AUSTIN, Texas—Dell has gotten the approval of U.S. and European regulators for its $67 billion to buy data storage giant EMC, and now is only awaiting the OK of Chinese officials—and eventually EMC shareholders. And that will come, according to two company officials.
Speaking May 31 to a group of journalists and analysts here, Gaurav Chand, global vice president of marketing for Dell and the company's lead in the effort to integrate Dell’s and EMC's marketing units, and Matt Baker, executive director of enterprise strategy and market intelligence for Dell's Enterprise Solutions Group, both said they expect the approval from Chinese regulators will come sooner than later.
"We have one more hurdle to go and we're very confident we'll clear that hurdle," Baker said.
Chand agreed, adding, "We don't see any major issues on that front. … It's going to happen, and it's going to happen pretty soon."
Dell's proposed acquisition represents the largest deal in tech industry history, and a significant step in CEO Michael Dell's ongoing efforts to transform the company from a PC maker into an enterprise IT solutions and services provider. There have been questions surrounding the proposal, in such areas as financing the massive deal, job cuts and which businesses to sell off to pay down the expected $49 billion debt. However, both Chand and Baker stressed that the deal makes sense to both Dell and EMC customers and partners, and that the combined company will have significant capabilities to address the challenges being brought by the ongoing digitization of businesses.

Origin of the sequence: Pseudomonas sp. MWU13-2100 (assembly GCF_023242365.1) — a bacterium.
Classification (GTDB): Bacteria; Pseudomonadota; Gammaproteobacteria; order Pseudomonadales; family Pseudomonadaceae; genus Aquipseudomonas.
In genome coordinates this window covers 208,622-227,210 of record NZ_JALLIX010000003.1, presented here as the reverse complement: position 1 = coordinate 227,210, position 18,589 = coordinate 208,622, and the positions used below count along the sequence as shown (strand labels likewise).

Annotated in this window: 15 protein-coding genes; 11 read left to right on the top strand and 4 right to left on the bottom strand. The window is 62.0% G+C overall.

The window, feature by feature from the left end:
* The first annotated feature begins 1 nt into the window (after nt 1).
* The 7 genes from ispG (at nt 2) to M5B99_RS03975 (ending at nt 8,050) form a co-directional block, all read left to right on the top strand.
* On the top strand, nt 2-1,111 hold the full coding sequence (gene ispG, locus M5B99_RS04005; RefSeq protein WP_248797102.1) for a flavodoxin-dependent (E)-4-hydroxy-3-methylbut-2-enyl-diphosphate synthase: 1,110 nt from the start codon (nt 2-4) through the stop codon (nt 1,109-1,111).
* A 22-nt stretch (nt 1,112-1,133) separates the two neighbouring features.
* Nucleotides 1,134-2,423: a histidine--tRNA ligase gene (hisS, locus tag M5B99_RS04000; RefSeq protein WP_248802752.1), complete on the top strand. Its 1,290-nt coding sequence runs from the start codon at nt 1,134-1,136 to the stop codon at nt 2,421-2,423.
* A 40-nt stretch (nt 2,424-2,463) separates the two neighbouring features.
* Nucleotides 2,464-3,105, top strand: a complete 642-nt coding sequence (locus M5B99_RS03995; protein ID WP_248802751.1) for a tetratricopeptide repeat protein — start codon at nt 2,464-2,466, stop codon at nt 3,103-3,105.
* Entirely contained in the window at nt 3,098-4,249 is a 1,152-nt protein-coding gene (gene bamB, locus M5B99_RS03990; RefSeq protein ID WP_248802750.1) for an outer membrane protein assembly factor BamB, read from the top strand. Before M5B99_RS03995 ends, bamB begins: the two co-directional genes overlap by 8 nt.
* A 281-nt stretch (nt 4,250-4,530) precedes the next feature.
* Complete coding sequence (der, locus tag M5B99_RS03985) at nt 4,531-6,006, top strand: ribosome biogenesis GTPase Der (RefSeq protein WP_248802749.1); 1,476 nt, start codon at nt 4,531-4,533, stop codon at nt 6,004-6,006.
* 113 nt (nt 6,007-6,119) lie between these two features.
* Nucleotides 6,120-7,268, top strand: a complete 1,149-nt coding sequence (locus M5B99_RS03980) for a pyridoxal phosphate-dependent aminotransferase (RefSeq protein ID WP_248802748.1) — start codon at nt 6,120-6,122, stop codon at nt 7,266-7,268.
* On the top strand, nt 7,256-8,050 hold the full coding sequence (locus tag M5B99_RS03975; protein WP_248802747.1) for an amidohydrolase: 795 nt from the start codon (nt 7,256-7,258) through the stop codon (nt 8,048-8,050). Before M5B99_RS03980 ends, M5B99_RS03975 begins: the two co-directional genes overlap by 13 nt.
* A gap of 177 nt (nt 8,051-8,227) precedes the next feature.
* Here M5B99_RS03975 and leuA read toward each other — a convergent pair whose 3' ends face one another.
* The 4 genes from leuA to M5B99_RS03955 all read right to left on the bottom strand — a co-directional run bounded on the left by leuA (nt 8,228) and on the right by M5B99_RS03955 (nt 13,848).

IT staffs are being pressured to drive down costs, and companies are becoming less tech-savvy and more business-savvy. They are looking to vendors such as Dell to supply the bulk of the technology they need to help bring them into the digital age and enable them to take advantage of such trends as the cloud and the Internet of things (IoT), Baker and Chand said. They don't want to need to worry about having to integrate multiple products from 15 different vendors, Chand noted.
"With EMC, we bring a lot of capabilities to bear," he said.
Baker pointed to the Topgolf company as an example. The number of people playing golf in the United States continues to fall, due in large part to the amount of time and cost needed to play a round. Topgolf—including the one here, the location where Baker and Chand talked with the analysts and journalists—runs multi-level driving ranges that include targets and uses golf balls with RFID chips that are connected to software running on Dell systems. The software analyzes and visualizes the data, which details the distance and accuracy of each shot to arrive at a score. Players can hit golf balls and compete on points without spending four to five hours on a course, Baker said.
Work also is underway to develop smart golf clubs and to find ways to leverage social technologies to make the game even more interesting—an example of how technology can help bring any industry into the modern, digital world, Baker said.
"It's a very digital experience for a very, very old institution," he said.